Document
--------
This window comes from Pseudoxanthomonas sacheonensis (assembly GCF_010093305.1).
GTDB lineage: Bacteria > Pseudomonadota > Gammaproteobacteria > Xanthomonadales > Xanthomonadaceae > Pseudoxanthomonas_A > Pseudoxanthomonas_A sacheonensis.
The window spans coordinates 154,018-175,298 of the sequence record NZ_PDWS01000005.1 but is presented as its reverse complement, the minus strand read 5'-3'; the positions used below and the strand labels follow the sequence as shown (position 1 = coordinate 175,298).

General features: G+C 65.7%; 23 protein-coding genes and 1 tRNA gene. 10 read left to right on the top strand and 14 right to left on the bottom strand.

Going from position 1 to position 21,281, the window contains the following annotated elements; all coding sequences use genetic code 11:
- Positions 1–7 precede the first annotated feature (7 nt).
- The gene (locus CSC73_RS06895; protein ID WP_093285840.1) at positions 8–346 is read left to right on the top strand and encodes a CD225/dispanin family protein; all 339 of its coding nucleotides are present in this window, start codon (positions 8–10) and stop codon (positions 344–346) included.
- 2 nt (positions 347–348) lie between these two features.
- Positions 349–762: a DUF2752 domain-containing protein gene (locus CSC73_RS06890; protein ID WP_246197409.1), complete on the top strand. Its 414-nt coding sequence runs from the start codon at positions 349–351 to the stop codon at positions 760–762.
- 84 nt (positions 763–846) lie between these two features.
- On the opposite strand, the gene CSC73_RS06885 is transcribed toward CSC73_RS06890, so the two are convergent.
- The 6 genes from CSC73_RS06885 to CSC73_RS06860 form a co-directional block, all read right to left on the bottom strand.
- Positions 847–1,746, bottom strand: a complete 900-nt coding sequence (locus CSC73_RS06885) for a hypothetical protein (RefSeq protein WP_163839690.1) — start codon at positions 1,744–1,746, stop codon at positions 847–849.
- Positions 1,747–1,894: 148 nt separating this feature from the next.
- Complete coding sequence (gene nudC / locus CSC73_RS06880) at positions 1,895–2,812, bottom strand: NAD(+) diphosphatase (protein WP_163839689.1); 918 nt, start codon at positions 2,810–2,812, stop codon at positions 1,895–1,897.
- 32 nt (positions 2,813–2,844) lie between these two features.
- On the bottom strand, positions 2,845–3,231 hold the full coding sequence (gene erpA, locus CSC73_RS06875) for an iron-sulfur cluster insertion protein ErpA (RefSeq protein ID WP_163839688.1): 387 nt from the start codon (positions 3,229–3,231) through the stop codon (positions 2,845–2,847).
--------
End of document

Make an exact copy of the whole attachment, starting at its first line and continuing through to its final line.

This window comes from Pseudoxanthomonas sacheonensis (assembly GCF_010093305.1).
GTDB lineage: Bacteria > Pseudomonadota > Gammaproteobacteria > Xanthomonadales > Xanthomonadaceae > Pseudoxanthomonas_A > Pseudoxanthomonas_A sacheonensis.
The window spans coordinates 154,018-175,298 of the sequence record NZ_PDWS01000005.1 but is presented as its reverse complement, the minus strand read 5'-3'; the positions used below and the strand labels follow the sequence as shown (position 1 = coordinate 175,298).

General features: G+C 65.7%; 23 protein-coding genes and 1 tRNA gene. 10 read left to right on the top strand and 14 right to left on the bottom strand.

Going from position 1 to position 21,281, the window contains the following annotated elements; all coding sequences use genetic code 11:
- Positions 1–7 precede the first annotated feature (7 nt).
- The gene (locus CSC73_RS06895; protein ID WP_093285840.1) at positions 8–346 is read left to right on the top strand and encodes a CD225/dispanin family protein; all 339 of its coding nucleotides are present in this window, start codon (positions 8–10) and stop codon (positions 344–346) included.
- 2 nt (positions 347–348) lie between these two features.
- Positions 349–762: a DUF2752 domain-containing protein gene (locus CSC73_RS06890; protein ID WP_246197409.1), complete on the top strand. Its 414-nt coding sequence runs from the start codon at positions 349–351 to the stop codon at positions 760–762.
- 84 nt (positions 763–846) lie between these two features.
- On the opposite strand, the gene CSC73_RS06885 is transcribed toward CSC73_RS06890, so the two are convergent.
- The 6 genes from CSC73_RS06885 to CSC73_RS06860 form a co-directional block, all read right to left on the bottom strand.
- Positions 847–1,746, bottom strand: a complete 900-nt coding sequence (locus CSC73_RS06885) for a hypothetical protein (RefSeq protein WP_163839690.1) — start codon at positions 1,744–1,746, stop codon at positions 847–849.
- Positions 1,747–1,894: 148 nt separating this feature from the next.
- Complete coding sequence (gene nudC / locus CSC73_RS06880) at positions 1,895–2,812, bottom strand: NAD(+) diphosphatase (protein WP_163839689.1); 918 nt, start codon at positions 2,810–2,812, stop codon at positions 1,895–1,897.
- 32 nt (positions 2,813–2,844) lie between these two features.
- On the bottom strand, positions 2,845–3,231 hold the full coding sequence (gene erpA, locus CSC73_RS06875) for an iron-sulfur cluster insertion protein ErpA (RefSeq protein ID WP_163839688.1): 387 nt from the start codon (positions 3,229–3,231) through the stop codon (positions 2,845–2,847).